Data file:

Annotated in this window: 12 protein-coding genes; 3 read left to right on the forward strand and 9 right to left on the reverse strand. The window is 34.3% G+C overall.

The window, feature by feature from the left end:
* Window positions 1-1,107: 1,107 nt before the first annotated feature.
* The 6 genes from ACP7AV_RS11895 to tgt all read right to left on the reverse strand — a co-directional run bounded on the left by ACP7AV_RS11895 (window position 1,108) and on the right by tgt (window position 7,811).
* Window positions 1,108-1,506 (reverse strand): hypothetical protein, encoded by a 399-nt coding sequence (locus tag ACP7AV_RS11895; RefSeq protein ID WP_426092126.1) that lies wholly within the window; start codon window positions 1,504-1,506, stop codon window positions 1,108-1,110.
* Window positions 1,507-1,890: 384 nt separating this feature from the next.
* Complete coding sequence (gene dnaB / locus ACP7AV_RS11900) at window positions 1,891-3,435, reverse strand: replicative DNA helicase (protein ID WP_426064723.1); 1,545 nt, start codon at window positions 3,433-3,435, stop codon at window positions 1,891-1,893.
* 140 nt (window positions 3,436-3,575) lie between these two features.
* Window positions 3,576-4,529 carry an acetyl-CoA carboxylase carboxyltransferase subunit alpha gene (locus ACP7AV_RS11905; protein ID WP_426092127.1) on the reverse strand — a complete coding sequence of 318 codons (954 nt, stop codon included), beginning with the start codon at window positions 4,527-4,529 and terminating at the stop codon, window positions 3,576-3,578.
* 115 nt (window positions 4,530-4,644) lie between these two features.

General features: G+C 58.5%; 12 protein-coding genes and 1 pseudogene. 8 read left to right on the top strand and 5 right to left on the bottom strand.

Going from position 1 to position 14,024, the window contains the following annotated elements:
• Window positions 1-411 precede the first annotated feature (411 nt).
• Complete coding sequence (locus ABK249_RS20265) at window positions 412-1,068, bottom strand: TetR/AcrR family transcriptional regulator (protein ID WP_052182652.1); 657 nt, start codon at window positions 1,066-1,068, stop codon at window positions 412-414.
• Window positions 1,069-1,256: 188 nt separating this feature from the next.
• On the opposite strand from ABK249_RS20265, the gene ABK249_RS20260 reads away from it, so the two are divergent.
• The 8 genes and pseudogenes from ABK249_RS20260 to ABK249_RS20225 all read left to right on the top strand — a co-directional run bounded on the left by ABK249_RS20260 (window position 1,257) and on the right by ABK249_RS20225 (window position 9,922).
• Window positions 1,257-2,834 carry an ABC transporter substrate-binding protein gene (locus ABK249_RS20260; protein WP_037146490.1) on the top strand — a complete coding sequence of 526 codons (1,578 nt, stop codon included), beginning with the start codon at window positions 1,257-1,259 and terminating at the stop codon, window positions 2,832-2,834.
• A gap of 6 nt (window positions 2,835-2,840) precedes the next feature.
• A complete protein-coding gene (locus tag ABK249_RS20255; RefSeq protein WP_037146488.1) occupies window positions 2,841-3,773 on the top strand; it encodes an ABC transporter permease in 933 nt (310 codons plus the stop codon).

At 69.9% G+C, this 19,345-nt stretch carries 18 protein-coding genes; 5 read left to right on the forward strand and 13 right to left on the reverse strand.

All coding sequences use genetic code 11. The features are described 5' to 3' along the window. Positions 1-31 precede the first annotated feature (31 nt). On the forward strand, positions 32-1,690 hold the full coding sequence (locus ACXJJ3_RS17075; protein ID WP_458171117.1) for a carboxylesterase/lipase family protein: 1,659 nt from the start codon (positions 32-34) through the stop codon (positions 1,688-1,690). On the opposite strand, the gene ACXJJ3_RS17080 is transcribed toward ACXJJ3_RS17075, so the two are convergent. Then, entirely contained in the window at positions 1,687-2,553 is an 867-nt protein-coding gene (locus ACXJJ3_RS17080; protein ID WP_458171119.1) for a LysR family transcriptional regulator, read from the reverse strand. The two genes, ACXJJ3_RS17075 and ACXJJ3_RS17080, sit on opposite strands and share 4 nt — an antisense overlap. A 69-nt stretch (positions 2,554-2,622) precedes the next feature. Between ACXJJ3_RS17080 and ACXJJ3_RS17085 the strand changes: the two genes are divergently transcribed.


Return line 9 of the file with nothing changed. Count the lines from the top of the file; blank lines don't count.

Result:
* Window positions 3,576-4,529 carry an acetyl-CoA carboxylase carboxyltransferase subunit alpha gene (locus ACP7AV_RS11905; protein ID WP_426092127.1) on the reverse strand — a complete coding sequence of 318 codons (954 nt, stop codon included), beginning with the start codon at window positions 4,527-4,529 and terminating at the stop codon, window positions 3,576-3,578.